Unfortunately, El Boy Die’s 2010 release, Black Hawk Ladies And Tambourins, slipped any kind of major coverage on REDEFINE, but this video for “Dead Kings” will have to serve as a primer. A video collage of grainy archival war footage, the sights are incredible but haunting — showing mushroom clouds silencing soldiers to the point of awe. But this video is not putting forth a political message, at least not ostensibly. If anything, it seems to draw attention to the beauty of barren places, of wartorn lands, and of evil. Similarly, the whole of Black Hawk Ladies And Tambourins pulls in influence from distraught and mystical worlds, both medieval and tribal, to reform into an album that is centered around death, in the most sonically fulfilling of ways.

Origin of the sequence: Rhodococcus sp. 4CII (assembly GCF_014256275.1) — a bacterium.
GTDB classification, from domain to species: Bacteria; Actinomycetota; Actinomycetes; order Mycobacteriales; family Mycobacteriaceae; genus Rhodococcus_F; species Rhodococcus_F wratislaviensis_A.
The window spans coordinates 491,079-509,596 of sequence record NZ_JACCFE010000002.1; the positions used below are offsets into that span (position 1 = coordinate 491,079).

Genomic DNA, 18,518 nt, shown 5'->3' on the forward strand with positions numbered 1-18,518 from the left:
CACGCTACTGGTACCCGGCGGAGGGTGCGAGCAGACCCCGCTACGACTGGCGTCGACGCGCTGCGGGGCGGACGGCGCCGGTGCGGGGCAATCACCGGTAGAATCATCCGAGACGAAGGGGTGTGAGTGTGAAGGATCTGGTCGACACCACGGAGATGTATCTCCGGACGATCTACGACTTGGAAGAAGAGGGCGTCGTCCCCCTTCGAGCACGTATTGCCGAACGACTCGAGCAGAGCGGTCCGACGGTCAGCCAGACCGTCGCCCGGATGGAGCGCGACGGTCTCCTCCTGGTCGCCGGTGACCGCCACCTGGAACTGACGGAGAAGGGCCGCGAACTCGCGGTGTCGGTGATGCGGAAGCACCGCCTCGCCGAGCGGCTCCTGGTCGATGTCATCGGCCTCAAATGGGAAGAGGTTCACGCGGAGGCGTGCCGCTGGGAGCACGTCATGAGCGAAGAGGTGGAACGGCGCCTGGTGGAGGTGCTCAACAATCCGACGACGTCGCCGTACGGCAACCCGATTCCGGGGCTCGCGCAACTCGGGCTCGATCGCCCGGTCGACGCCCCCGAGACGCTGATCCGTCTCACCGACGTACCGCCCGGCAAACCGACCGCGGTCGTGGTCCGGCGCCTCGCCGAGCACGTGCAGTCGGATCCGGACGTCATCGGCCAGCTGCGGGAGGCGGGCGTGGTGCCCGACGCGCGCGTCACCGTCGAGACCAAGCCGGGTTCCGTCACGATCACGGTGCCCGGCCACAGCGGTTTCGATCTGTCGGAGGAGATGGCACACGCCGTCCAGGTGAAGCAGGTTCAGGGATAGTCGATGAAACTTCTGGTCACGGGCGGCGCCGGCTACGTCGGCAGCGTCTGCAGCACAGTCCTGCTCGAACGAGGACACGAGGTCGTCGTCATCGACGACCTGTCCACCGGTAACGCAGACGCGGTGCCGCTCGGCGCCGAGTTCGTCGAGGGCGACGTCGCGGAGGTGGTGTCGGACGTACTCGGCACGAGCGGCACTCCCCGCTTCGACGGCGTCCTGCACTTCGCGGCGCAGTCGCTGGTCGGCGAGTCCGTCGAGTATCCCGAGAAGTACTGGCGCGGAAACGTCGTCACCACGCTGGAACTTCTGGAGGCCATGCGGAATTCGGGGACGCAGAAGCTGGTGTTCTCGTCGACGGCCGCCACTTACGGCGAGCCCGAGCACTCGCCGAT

Vivian Hua (華婷婷) wears a lot of random hats, but has somewhat mastered globetrotting like a hobo and evading traditional 9-to-5 work schedules. She enjoys observing human idiosyncrasies perhaps more than anything and is a magnet for homeless people (a joy) and bug bites of all types (absolutely terrible). Through her work, she hopes to embrace the temporary while documenting the nostalgic, using divination and dream symbolism as guides through the cosmic maze. Additional writing, art, video, and other crap, like her astrological chart, can be seen at www.inallthings-patterns.net. She is the Editor-in-Chief of REDEFINE magazine, and quite appreciates unsolicited personal e-mails just to shoot the shit and narrow the gaps between human beings.
Since the Dot-Com Boom of the 1990s, San Francisco, California, has left its hippie and